any form of encryption and should be free of any defects or viruses.
    Please note that all comments received are considered part of the

[[Page 6389]]

public record and made available for public inspection online at http://www.regulations.gov. Submission postings will include any personal 
identifying information (such as your name, address, etc.) included in 
the text of your comment. If you include personal identifying 
information (such as your name, address, etc.) in the text of your 
comment but do not want it to be posted online, you must include the 
phrase ``PERSONAL IDENTIFYING INFORMATION'' in the first paragraph of 
your comment. You must also include all the personal identifying 
information you want redacted along with this phrase. Similarly, if you 
submit confidential business information as part of your comment but do 
not want it to be posted online, you must include the phrase 
``CONFIDENTIAL BUSINESS INFORMATION'' in the first paragraph of your 
comment. You must also prominently identify confidential business 
information to be redacted within the comment. If a comment has so much 
confidential business information that it cannot be effectively 
redacted, all or part of that comment may not be posted on http://www.regulations.gov.

I. Executive Summary

Purpose

    The Department of Justice (Department) is issuing this rule in 
order to revise and update its regulation implementing section 504 of 
the Rehabilitation Act of 1973 (section 504) as applicable to programs 
and activities receiving financial assistance from the Department. 
Section 504 prohibits discrimination on the basis of disability in 
federally conducted and assisted programs or activities. The Department 
implements the requirements of section 504 for federally assisted 
programs through its regulation at 28 CFR part 42, subpart G (federally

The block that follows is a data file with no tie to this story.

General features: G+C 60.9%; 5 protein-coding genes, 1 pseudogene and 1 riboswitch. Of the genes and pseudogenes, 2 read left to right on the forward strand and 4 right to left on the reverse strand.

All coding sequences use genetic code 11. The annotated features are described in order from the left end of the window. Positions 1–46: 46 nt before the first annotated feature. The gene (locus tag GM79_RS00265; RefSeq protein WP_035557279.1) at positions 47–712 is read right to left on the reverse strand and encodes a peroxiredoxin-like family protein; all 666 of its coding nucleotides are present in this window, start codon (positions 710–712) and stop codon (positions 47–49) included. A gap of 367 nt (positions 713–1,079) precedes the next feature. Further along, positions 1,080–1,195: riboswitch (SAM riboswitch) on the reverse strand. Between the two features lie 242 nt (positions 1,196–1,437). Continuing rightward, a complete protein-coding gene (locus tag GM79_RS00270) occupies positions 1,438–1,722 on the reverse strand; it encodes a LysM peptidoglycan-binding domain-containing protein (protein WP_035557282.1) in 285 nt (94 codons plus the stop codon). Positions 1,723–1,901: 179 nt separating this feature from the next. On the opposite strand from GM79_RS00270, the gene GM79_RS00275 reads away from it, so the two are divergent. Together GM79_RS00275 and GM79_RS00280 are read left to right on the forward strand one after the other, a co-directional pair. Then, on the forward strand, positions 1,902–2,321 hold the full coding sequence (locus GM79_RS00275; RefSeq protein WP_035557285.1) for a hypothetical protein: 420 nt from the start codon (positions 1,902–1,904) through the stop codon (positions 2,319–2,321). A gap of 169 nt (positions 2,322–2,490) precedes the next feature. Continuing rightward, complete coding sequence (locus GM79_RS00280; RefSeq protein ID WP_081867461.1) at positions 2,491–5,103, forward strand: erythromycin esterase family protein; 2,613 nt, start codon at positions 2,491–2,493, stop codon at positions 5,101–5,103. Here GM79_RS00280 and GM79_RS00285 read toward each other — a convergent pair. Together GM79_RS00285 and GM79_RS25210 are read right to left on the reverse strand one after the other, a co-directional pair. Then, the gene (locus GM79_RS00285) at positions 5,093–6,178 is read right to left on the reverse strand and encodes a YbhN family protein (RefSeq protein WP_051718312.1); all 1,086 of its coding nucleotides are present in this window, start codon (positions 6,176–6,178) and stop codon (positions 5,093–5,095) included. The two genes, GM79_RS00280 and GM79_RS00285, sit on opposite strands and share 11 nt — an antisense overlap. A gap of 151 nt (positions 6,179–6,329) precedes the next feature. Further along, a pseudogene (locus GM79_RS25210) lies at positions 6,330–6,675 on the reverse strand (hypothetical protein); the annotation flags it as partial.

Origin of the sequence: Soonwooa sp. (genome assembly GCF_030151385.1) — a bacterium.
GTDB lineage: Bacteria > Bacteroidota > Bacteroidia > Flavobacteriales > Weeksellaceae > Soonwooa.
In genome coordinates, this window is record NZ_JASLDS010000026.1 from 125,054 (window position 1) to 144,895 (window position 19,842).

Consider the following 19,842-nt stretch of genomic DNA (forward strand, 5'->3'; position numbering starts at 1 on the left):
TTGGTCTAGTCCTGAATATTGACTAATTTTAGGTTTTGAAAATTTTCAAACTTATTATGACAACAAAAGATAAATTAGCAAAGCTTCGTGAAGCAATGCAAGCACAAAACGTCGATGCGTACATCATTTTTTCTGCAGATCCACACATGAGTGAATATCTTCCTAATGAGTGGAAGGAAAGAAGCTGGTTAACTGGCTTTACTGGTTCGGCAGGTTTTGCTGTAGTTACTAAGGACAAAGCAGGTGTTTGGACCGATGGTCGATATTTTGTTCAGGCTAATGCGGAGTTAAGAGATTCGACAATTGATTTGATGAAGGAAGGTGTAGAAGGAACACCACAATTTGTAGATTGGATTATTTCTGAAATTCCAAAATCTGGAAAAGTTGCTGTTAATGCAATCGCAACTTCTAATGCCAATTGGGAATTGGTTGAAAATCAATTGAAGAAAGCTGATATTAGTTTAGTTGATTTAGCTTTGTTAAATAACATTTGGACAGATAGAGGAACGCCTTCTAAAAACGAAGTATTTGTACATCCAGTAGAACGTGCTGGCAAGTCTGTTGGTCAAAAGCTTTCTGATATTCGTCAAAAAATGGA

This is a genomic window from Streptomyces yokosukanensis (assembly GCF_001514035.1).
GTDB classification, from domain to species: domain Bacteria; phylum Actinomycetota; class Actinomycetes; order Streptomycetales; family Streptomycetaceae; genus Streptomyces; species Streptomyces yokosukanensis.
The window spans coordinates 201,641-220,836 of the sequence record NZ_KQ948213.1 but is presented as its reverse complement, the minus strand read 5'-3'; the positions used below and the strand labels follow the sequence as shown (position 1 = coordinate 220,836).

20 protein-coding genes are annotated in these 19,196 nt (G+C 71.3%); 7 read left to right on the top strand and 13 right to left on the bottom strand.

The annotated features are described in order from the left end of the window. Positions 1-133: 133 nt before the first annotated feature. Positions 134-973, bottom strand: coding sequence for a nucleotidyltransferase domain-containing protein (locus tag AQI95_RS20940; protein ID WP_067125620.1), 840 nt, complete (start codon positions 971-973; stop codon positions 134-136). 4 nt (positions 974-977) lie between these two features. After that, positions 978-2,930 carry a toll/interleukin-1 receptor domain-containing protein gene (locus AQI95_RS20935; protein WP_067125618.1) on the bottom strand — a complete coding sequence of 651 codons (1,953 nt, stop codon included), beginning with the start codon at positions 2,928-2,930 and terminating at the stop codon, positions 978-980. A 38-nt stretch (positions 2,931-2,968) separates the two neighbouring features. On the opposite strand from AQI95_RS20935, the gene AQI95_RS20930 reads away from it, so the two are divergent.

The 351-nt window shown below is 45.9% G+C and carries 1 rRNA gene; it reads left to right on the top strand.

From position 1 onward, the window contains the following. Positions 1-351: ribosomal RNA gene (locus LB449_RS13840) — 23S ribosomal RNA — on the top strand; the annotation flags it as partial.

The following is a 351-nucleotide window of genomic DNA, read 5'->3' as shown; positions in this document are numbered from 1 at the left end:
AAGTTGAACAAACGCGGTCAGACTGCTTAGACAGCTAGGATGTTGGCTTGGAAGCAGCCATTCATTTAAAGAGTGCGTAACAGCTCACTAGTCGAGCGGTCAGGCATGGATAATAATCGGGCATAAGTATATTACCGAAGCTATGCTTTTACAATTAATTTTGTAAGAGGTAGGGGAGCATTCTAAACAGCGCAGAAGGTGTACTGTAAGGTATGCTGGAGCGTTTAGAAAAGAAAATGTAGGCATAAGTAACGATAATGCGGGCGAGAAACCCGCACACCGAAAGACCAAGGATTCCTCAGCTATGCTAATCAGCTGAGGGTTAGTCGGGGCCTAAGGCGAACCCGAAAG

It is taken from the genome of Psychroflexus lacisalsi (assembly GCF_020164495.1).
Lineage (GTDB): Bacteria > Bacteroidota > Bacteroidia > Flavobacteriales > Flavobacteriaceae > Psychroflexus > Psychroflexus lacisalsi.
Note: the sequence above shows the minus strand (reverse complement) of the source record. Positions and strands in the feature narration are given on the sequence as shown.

assisted regulation).

Major Provisions

    The major provisions of this proposed rule can be summarized as 
follows.
    First, the NPRM proposes to revise the regulatory text to 
incorporate a range of statutory amendments to the Rehabilitation Act, 
including the following: (1) Changes in the meaning and interpretation 
of the definition of ``disability'' required by the ADA Amendments Act 
of 2008, which also amended section 504's definition of ``disability;'' 
(2) the addition of definitions of ``drugs'' and ``illegal use of 
drugs'' and the exclusion from coverage of an individual who is 
currently engaging in the illegal use of drugs, all of which are 
definitions used in the ADA; (3) the adoption of ``person first'' 
language, such as changing the term ``handicapped person'' to 
``individual with a disability''; and (4) the application of the ADA 
title I standards to determinations of employment discrimination under 
section 504.
    Second, the proposed regulation incorporates into the regulatory 
text existing requirements, which stem from longstanding Supreme Court 
decisions interpreting section 504, by adding provisions setting forth 
the ``direct threat'' defense and the obligation to provide reasonable 
accommodations.
    Third, the proposed rule updates the section 504 accessibility 
standards applicable to new construction and alteration of buildings 
and facilities from the Uniform Federal Accessibility Standards to the 
2010 ADA Standards for Accessible Design.
    Fourth, the proposed rule revises the language of certain 
provisions, including the general nondiscrimination prohibitions and 
the requirement to provide auxiliary aids and services, in order to